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Publication numberUS4622293 A
Publication typeGrant
Application numberUS 06/510,814
Publication dateNov 11, 1986
Filing dateJul 5, 1983
Priority dateJul 5, 1983
Fee statusLapsed
Also published asCA1225024A1, DE3462072D1, EP0133464A1, EP0133464B1
Publication number06510814, 510814, US 4622293 A, US 4622293A, US-A-4622293, US4622293 A, US4622293A
InventorsPaul B. Ellis, David L. Morris
Original AssigneeMiles Laboratories, Inc.
Export CitationBiBTeX, EndNote, RefMan
External Links: USPTO, USPTO Assignment, Espacenet
Iodothyronine immunoassays employing HMS as TBP blocking agent
US 4622293 A
Abstract
An improved immunoassay method, reagent means, test kit, and test device for determining an iodothyronine, e.g., thyroxine (T-4), in a biological fluid, usually serum or plasma, wherein 2-hydroxy-4-methoxybenzophenone-5-sulfonic acid (HMS), or a salt thereof, is employed as a blocking agent for the binding of iodothyronines to thyroxine binding protein (TBP). The present invention is particularly advantageous as applied to homogeneous competitive binding iodothyronine immunoassays employing labels which are participants in enzyme-catalyzed reactions. Such labels include enzyme substrates, coenzymes, enzyme inhibitors, enzyme prosthetic groups, and enzymes.
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Claims(40)
What is claimed is:
1. In an immunoassay method for determining an iodothyronine in a biological fluid,
the improvement which comprises employing 2-hydroxy-4-methoxybenzophenone-5-sulfonic acid, or a salt thereof, as a blocking agent for the binding of said iodothyronine to thyroxine binding protein in said biological fluid.
2. The method of claim 1 wherein 2-hydroxy-4-methoxybenzophenone-5-sulfonic acid or a salt thereof is present in the assay reaction mixture at a concentration greater than about 0.1 mM.
3. The method of claim 1 wherein 2-hydroxy-4-methoxybenzophenone-5-sulfonic acid or a salt thereof is present in the assay reaction mixture at a concentration between about 0.25 mM and about 5.0 mM.
4. The method of claim 1 wherein said iodothyronine is thyroxine.
5. The method of claim 1 wherein said iodothyronine is triiodothyronine.
6. The method of claim 1 wherein said method is a competitive binding immunoassay method in which a sample of said biological fluid is combined with an antibody to said iodothyronine, a labeled form of said iodothyronine, and a blocking agent for the binding of said iodothyronine to thyroxine binding protein in said sample and wherein the proportion of labeled iodothyronine that becomes bound to said antibody compared to that which remains unbound is related to the concentration of said iodothyronine in said sample.
7. The method of claim 6 wherein the label in said labeled iodothyronine is radioactive iodine.
8. The method of claim 6 wherein said labeled iodothyronine comprises a conjugate of said iodothyronine chemically coupled with a participant in an enzyme-catalyzed reaction.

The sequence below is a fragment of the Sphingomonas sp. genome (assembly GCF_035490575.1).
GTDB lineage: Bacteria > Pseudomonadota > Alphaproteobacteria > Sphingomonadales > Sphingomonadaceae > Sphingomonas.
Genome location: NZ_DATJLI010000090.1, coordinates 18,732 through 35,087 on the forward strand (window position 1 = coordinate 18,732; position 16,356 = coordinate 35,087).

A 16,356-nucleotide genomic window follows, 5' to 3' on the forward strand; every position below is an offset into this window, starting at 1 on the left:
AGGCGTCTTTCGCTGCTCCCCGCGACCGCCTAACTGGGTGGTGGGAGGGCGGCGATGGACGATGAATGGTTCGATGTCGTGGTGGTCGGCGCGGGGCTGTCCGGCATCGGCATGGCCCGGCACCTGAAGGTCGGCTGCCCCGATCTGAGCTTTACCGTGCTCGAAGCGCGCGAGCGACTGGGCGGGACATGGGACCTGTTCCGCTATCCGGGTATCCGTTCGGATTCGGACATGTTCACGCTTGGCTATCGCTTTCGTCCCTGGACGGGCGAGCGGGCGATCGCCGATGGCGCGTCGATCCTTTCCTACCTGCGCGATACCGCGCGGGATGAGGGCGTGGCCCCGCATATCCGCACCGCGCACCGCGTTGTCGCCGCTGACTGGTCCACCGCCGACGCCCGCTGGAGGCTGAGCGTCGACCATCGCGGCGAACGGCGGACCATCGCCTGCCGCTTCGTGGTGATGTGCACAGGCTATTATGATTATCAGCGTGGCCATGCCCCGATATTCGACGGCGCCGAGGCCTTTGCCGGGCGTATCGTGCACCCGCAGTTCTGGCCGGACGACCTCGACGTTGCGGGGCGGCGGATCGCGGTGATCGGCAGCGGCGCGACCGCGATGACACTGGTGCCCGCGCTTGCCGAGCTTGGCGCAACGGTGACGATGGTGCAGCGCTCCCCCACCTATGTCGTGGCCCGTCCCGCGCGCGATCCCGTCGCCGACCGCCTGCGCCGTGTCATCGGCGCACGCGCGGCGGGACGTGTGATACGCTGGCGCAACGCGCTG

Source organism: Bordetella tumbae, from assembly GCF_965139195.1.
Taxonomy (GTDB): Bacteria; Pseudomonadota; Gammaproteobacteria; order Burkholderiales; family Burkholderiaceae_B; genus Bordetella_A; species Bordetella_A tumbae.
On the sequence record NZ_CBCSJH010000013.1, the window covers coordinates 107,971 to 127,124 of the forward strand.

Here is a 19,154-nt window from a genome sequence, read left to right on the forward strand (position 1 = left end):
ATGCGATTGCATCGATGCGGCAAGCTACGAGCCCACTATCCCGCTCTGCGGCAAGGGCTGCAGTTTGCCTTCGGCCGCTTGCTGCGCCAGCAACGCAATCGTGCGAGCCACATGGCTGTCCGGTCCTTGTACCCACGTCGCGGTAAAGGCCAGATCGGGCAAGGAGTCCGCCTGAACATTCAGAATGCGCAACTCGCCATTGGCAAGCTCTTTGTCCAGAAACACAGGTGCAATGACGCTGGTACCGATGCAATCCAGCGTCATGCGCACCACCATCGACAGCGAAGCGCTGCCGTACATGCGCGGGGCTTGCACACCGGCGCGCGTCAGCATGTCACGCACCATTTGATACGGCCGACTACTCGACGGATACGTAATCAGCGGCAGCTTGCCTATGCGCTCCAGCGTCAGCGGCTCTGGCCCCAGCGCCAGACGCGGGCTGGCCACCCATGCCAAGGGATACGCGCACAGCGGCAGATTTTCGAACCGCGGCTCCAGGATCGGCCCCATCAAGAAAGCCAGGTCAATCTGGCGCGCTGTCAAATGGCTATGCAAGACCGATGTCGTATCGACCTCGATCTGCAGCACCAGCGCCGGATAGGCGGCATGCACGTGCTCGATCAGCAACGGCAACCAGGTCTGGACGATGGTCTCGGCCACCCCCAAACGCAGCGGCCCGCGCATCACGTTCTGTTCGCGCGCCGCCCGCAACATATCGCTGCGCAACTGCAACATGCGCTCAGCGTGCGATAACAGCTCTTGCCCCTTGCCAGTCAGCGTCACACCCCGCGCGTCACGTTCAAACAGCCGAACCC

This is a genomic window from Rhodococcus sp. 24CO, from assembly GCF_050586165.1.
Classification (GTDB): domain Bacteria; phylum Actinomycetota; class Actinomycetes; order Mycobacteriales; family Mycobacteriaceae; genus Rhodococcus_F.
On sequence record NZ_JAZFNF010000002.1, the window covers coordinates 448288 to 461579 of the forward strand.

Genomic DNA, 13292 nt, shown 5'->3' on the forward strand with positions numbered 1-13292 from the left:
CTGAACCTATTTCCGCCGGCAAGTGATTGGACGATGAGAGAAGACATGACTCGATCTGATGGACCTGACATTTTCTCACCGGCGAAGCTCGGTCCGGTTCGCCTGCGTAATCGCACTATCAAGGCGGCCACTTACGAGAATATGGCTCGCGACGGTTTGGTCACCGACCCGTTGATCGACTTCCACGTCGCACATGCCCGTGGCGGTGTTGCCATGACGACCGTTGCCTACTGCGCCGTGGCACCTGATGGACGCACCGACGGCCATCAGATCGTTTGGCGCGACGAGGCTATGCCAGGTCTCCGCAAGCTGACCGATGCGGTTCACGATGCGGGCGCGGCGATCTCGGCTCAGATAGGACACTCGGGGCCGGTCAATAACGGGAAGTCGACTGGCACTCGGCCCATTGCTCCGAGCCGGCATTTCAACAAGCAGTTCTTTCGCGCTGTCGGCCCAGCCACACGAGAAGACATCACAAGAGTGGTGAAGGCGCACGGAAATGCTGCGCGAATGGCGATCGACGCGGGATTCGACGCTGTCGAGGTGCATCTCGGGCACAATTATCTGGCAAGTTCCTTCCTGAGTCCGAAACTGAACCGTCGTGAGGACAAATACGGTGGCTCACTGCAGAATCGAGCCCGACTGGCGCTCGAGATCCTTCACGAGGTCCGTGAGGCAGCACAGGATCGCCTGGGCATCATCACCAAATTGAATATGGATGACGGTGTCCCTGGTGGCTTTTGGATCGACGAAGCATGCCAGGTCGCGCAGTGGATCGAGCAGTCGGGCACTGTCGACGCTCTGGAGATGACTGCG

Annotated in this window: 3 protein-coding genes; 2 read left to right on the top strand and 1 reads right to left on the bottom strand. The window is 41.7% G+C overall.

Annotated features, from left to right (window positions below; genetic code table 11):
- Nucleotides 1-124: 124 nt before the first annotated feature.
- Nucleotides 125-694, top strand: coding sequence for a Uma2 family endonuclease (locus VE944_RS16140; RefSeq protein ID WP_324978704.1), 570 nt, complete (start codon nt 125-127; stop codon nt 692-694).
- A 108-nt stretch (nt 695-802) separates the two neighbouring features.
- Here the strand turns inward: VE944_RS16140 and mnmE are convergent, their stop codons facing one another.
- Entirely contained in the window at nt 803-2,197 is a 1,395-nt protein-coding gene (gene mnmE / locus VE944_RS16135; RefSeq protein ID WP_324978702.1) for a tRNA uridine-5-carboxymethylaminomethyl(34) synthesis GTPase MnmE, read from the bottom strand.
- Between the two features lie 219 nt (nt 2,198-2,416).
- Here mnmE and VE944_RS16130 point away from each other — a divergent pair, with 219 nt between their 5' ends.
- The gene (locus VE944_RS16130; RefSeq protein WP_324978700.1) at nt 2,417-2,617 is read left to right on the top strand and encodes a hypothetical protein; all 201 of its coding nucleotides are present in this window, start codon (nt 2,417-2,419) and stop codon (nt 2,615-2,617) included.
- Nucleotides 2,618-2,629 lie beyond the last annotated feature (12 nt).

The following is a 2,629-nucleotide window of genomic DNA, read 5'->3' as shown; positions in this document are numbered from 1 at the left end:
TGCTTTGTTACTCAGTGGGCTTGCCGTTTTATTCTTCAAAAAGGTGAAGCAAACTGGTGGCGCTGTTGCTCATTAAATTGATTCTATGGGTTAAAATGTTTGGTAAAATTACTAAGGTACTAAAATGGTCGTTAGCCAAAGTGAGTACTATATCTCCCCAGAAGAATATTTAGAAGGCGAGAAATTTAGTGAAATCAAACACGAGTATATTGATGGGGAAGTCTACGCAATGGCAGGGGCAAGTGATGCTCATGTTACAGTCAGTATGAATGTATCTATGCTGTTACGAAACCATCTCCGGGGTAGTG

9. The method of claim 8 wherein said label is an enzyme substrate, a coenzyme, an enzyme inhibitor, a prosthetic group of an enzyme, or an enzyme.
10. The method of claim 1 wherein said biological fluid is serum or plasma.
11. A homogeneous immunoassay method for determining an iodothyronine in a biological fluid, comprising the steps of:
(a) combining said biological fluid with a reagent system comprising (1) an antibody to said iodothyronine, (2) a labeled iodothyronine conjugate comprising a label which provides a detectable response which is measurably different when said conjugate is bound with said antibody compared to when not so bound, and (3) a thyroxine binding protein blocking agent comprising 2-hydroxy-4-methoxybenzophenone-5-sulfonic acid, or a salt thereof, and
(b) measuring the detectable response of said label as a function of the amount of said iodothyronine in said fluid.
12. The method of claim 11 wherein 2-hydroxy-4-methoxybenzophenone-5-sulfonic acid, or a salt thereof is present in the assay reaction mixture at a concentration greater than about 0.1 mM.
13. The method of claim 11 wherein 2-hydroxy-4-methoxybenzophenone-5-sulfonic acid, or a salt thereof is present in the assay reaction mixture at a concentration between about 0.25 mM and about 5.0 mM.
14. The method of claim 11 wherein said iodothyronine is thyroxine.
15. The method of claim 11 wherein said iodothyronine is triiodothyronine.
16. The method of claim 11 wherein said label is a participant in an enzyme-catalyzed reaction.
17. The method of claim 16 wherein said label is an enzyme substrate, a coenzyme, an enzyme inhibitor, an enzyme prosthetic group, or an enzyme.
18. The method of claim 16 wherein said label is an enzyme prosthetic group which combines with an apoenzyme to produce an active enzyme whose activity is measured by its ability to catalyze a reaction producing a detectable product, the ability of said apoenzyme to combine with said prosthetic group in the labeled conjugate being altered by binding of said antibody with said labeled conjugate.